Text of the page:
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Sandra Butler Missing Since Jun 26, 1978 Missing From Sparks, NV DOB Mar 27, 1962
This post has already been read 491 times!
Sandra Butler Missing Since Jun 26, 1978 Missing From Sparks, NV DOB Mar 27, 1962
Originally posted 2018-08-24 15:22:29.
This post has already been read 491 times!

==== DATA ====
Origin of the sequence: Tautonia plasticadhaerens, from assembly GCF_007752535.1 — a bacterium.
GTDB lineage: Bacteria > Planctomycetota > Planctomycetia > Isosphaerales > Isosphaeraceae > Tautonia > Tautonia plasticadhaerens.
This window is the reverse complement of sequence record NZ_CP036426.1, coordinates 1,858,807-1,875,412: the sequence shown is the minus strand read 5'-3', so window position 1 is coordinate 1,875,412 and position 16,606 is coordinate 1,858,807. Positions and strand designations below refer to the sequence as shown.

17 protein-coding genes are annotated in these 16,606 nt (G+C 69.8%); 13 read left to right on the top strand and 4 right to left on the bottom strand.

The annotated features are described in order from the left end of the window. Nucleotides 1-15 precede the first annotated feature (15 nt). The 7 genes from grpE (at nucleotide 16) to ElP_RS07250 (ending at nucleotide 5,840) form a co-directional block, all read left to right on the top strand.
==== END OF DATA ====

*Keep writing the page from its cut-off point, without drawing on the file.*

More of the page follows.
- Margaret M. Patterson – Details of Disappearance Margaret and her husband William were last seen at their residence in the 3000 block of Piedmont Drive in El Paso, Texas on March 5, 1957. A neighbor came to their home to offer them some Girl Scout cookies and stated Margaret appeared to be very upset and William seemed unhappy that the visitor had come over. That night neighbors noticed “unusual activity” at their home. They apparently left home during the night or possibly early the next morning, leaving their home in disarray with last night’s dinner dishes unwashed in the sink and clothing lying out on a bed. The Pattersons left without disconnecting their utilities, instructing the post office to stop or reroute their mail, stopping their newspaper delivery, storing their fur coats, or boarding their pet cat, whom Margaret cherished. The cat wandered away after its owners vanished and was missing for more than four months before it reappeared at their home, malnourished and filthy. On March 15, the Pattersons’ accountant, Herbert Roth, got a telegram with instructions on how to manage the couple’s assets and their business. The telegram was called in to a Western Union office in Dallas from a pay phone near the Love Field Airport. It was signed “W.H. Patterson”; William’s initials were “W.D. Patterson.” William ran Patterson Photo Supply, a photography supply store in downtown El Paso. He also had an interest in a high-end boat company, property in the city of Guaymas in the northern Mexican state of Sonora, a boat in his garage, and a Cadillac, in addition to his house. Roth was told to cancel the hotel reservations the couple had made in Washington D.C. (they had planned to attend a National Photographer’s Association there later that spring), rent out the Pattersons’ home for nine months, sell a mobile home they owned and use the proceeds to support the store, and hire Doyle Kirkland to manage the store. Kirkland owned a rival business in El Paso, Duffy Photo Service. He also William’s friend and he was the last person to visit their house before the couple vanished. William was having an affair with 20-year-old Estefana Arroyo Marfin at the time of his disappearance; she lived in Juarez, Mexico. Marfin said she saw him in the early morning hours of March 6, the day after he was last seen in El Paso, and he told her he had some important things to tell her and that “when they come for me, I’ll have to go in a hurry.” She later recanted her statement. Business associates of the couple told authorities that William and Margaret left for an extended vacation to Florida and later sent word that they wouldn’t be returning. A friend reported them missing on August 15, five months after they were last seen. None of the Pattersons’ friends and acquaintances could identify any of Margaret’s relatives or anything else about her background. Her six siblings, who all lived in the midwest, were eventually located after her disappearance. Margaret had been raised on a farm near Owensboro, Kentucky, left home at a young age, and at one point worked as a hostess at the Hotel Vendome in Evansville, Indiana. After her marriage to William she cut herself off from her family, who disapproved of him, and by 1957 they hadn’t heard from her in over twenty years and assumed she was dead. The Pattersons’ lawyer got a letter after they disappeared, dated May 29, 1957, postmarked Laredo, Texas with no return address. The letter said William and Margaret were leaving the country and would not be returning, and gave instructions on how William wanted his business and other property disposed of. It was all left to non-relatives, which was surprising, as William’s father and sister were still living at the time and they would be the logical heirs. William left one-quarter shares of his business each to Herbert Roth, Doyle Kirkland, and a 24-year-old employee, Arthur Moreno. The remaining quarter of the business was to be divided among William’s other employees. Moreno was to be given the Pattersons’ house and furniture, and Kirkland got their vacation cabin, tools, boats and William’s Cadillac. The letter was typewritten and the handwritten signature read “W.D. Patterson.” Handwriting experts compared the signature with known samples of William’s writing and although it was similar, they found several “discrepancies” and said they couldn’t be sure whether he’d signed the letter. The document, in any case, had no value as a will because Margaret, who co-owned William’s business, had not signed it and William’s signature had not been witnessed. An inquest was convened to investigate their disappearances, but it couldn’t come to any conclusion. One witnesses testified at the inquest that he’d lied to friends and said he’d been in touch with William in June 1957; he said he’d done that because William asked him, if he were to ever disappear, to make it sound like he was all right and would return soon. Kirkland claimed he’d been awakened in the middle of the night of March 5/6 by a call from someone claiming to be William, who said he and Margaret were going away for awhile, but he admitted he’d been so sleepy when he answered the phone that he couldn’t be sure that the voice was really William’s. The Pattersons’ lawyer testified about the letter he’d gotten. After the couple’s disappearances, William’s father stated his son “made his living doing sleight-of-hand tricks” and had “taken off” before. He claimed he had expected the couple to disappear and thought they were alive. However, after several years passed without his hearing from his son or daughter-in-law, he changed his mind and said he thought William was dead. There were numerous sightings of Margaret and William in both Mexico and the United States, but none were confirmed. In 1984, the case was reopened after a witness came forward and said he’d been hired to clean the Pattersons’ home after they went missing and found blood around and underneath the water heater in the garage and a piece of human scalp stuck in the propeller of William’s boat. He said he also saw one of the Pattersons’ associates take bloodstained sheets out of the home and put them in the trunk of a car. The witness said he didn’t come forward sooner because he was an undocumented immigrant and didn’t want to come to the attention of the authorities. He died in a car accident two years after giving his statement to police, but what he said is still on file. His account has not been confirmed. William and Margaret were declared legally dead in 1964, but their case was never closed. After their disappearances, it was rumored that the Pattersons’ Piedmont Drive residence was haunted. Their disappearances remain unsolved. Investigating Agency El Paso County Sheriff’s Office 915-538-2291 Source Information The El Paso Times The Doe Network The El Paso Herald-Post Th